The IRS just released two years of long-awaited nonprofit tax filings and this is what we found: $2.5B in grants going from national donor-advised funds, or DAFs, to other national donor-advised funds in 2021 alone.



This is an enormous jump up from just the year before. And it’s almost certainly an undercount, since we could only analyze the DAF sponsors that filed online — not the ones that filed on paper — and it doesn’t include DAF-to-DAF transfers to and from community foundation sponsors.

DAF-to-DAF granting can happen for several reasons. Donors may switch between commercial DAFs when they change banks, because having their personal portfolio and their DAF held in the same institution makes management easier. They may want to take advantage of better giving advice, lower fees, or higher yields. And donors may switch between commercial DAFs because doing so allows them to drop their name from grants out of the recipient DAF, rendering their gifts completely anonymous.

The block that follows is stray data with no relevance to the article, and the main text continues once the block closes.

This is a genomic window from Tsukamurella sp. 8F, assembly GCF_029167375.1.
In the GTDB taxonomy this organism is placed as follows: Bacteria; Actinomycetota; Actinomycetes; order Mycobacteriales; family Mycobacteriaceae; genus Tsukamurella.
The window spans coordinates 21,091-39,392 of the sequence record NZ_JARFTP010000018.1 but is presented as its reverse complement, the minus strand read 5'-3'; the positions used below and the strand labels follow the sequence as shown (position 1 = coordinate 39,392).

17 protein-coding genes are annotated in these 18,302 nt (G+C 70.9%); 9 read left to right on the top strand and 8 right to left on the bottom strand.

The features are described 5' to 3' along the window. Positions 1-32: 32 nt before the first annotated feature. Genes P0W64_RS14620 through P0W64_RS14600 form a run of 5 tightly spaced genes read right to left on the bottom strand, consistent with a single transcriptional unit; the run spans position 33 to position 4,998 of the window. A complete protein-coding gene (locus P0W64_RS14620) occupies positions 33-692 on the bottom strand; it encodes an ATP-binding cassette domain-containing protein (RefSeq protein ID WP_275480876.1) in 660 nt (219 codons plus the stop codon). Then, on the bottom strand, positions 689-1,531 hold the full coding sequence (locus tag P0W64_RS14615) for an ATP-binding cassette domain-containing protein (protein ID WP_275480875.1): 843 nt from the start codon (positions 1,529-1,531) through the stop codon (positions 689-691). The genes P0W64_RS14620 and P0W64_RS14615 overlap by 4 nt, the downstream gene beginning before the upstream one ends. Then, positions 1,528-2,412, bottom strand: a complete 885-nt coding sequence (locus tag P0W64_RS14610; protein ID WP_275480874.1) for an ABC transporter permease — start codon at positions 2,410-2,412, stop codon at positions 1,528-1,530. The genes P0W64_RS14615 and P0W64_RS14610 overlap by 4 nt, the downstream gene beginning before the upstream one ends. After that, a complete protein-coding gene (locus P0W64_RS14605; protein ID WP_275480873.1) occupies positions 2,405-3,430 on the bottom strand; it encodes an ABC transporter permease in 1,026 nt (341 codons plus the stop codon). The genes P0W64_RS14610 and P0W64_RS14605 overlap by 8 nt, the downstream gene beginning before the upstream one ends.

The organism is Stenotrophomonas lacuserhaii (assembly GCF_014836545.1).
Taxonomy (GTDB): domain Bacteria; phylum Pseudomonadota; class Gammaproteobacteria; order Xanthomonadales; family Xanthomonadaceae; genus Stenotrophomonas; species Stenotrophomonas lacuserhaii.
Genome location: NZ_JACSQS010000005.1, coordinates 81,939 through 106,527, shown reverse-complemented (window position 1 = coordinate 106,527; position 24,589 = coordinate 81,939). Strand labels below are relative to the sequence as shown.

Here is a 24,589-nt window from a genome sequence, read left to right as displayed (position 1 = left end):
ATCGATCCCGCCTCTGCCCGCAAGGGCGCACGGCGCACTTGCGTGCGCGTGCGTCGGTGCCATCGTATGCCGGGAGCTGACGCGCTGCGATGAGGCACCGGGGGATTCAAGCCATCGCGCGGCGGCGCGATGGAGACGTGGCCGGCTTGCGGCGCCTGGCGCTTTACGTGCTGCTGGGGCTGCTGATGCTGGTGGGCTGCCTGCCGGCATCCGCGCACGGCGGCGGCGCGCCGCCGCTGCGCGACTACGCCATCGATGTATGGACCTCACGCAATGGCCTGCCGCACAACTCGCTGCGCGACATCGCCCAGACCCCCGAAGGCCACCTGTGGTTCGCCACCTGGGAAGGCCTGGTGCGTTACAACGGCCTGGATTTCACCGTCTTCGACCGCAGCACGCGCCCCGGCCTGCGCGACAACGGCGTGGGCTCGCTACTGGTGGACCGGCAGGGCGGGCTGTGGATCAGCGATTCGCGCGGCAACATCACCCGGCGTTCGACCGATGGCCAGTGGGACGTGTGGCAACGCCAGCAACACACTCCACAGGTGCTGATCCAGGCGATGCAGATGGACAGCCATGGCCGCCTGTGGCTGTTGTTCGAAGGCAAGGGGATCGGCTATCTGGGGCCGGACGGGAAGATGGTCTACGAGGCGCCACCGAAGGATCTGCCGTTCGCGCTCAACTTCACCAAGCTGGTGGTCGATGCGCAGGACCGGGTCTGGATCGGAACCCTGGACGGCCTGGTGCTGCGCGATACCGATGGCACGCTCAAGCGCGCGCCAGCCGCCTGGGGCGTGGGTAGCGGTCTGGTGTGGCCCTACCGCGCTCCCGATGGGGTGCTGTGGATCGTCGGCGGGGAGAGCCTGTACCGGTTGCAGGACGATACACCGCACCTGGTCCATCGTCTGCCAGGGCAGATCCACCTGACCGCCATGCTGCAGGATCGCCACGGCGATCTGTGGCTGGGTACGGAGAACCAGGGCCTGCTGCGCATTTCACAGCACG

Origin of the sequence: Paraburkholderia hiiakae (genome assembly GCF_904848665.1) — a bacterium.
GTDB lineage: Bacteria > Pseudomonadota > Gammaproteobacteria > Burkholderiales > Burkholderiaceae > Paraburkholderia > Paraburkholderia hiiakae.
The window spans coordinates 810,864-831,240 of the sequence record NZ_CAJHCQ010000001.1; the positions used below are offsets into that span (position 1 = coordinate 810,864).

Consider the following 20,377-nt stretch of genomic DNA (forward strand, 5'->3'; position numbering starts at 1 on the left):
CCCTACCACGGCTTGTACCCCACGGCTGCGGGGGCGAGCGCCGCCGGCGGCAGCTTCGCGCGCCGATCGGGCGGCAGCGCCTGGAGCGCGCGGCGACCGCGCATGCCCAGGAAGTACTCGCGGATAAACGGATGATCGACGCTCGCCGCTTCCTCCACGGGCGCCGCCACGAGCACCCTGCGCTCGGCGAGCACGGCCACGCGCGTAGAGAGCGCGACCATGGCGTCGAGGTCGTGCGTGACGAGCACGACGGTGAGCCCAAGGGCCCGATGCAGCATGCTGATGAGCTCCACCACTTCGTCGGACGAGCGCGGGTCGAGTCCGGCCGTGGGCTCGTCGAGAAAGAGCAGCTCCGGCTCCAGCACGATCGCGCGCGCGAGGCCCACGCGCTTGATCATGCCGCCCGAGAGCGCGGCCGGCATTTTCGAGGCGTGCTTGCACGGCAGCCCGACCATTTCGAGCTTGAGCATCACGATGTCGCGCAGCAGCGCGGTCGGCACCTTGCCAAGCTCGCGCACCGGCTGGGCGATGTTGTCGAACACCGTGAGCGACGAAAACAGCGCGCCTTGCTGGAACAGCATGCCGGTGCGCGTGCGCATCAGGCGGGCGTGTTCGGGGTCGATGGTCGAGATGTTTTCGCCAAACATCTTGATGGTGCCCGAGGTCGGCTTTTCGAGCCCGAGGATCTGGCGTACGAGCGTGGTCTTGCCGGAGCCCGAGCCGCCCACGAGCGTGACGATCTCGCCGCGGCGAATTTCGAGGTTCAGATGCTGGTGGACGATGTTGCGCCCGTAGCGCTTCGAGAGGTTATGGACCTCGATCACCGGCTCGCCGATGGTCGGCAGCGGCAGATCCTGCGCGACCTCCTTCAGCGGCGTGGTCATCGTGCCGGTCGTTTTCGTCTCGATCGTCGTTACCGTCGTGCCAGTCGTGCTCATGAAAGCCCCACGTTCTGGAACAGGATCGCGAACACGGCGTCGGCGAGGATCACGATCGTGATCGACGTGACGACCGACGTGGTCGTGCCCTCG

But this sort of transfer shouldn’t count as charity. Donors get tax deductions for putting money into DAFs so that money can go to real charities. But, instead, it’s cycling between investment portfolios.

For more information, see our previous reporting on this at

Helen Flannery directs research at the Charity Reform Initiative and is an Associate Fellow at the Institute for Policy Studies.

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